On Tuesday afternoon, California state lawmakers passed a landmark bill, SB100, which would put the state’s electricity supply on track to be totally emissions-free by 2045. It passed 43-32.
The bill would amend California’s Renewable Portfolio Standard, which currently requires half of all the state’s electricity to come from clean, renewable sources of energy by 2030. Regulators have already predicted the state will meet that goal 10 years early, by 2020.
Although Hawaii was the first state to commit to a 100 percent renewable portfolio last year, California’s decision to go green would likely have much bigger implications. The most populous state in the country and with the world’s fifth largest economy, the Golden State could provide a model for others to follow. And, as MIT Technology Review reports, with the move, “California is effectively acting as a testbed for what’s technically achievable, providing a massive market for the rollout of clean-energy technologies and building a body of knowledge that other states and nations can leverage, says Severin Borenstein, an energy economist at the University of California, Berkeley.”
“This is a pivotal moment for California, for the country, and the world,” said Sierra Club executive director Michael Brune in a statement Tuesday. “While Donald Trump abandons reality by ignoring the climate crisis and the incredible growth of clean energy, California is stepping up to lead the transition to a 100 percent clean energy economy.”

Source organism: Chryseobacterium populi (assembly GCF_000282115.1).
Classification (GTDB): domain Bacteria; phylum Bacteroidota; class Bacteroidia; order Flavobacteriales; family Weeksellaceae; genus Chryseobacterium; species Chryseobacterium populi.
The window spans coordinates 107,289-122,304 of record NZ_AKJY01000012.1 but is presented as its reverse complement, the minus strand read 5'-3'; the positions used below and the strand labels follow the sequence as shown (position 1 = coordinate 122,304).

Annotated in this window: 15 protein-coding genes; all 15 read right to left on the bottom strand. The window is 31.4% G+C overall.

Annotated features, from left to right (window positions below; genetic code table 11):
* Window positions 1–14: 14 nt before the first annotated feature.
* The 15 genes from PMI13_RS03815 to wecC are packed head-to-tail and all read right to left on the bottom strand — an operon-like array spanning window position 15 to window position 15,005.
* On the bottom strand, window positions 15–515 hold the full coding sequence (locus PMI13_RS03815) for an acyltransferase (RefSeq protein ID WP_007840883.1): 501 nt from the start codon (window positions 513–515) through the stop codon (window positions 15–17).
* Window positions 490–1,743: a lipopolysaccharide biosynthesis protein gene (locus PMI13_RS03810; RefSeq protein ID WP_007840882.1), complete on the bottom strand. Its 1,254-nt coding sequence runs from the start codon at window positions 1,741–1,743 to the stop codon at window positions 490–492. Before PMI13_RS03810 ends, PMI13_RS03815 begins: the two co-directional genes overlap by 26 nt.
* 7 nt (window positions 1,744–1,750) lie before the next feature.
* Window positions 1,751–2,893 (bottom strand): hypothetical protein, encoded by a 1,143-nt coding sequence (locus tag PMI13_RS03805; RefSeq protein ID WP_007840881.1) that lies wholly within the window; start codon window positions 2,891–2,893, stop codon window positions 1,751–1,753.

California has been a leader in its commitment to renewable energy, boasting more than 500,000 jobs in the clean energy sector, according to the Department of Energy—more than any other state in the union.
“This is a massive victory for Californians who’ve been demanding a swift transition to clean energy in the state,” executive director of 350.org May Boeve said in a statement. “With wildfires intensifying and temperatures skyrocketing, the impacts of climate change across the Golden State are impossible to ignore.”
The state Senate will reconcile the changes made to the Assembly’s version of the bill before it heads to Gov. Jerry Brown’s desk. Brown has not made his position on the bill public.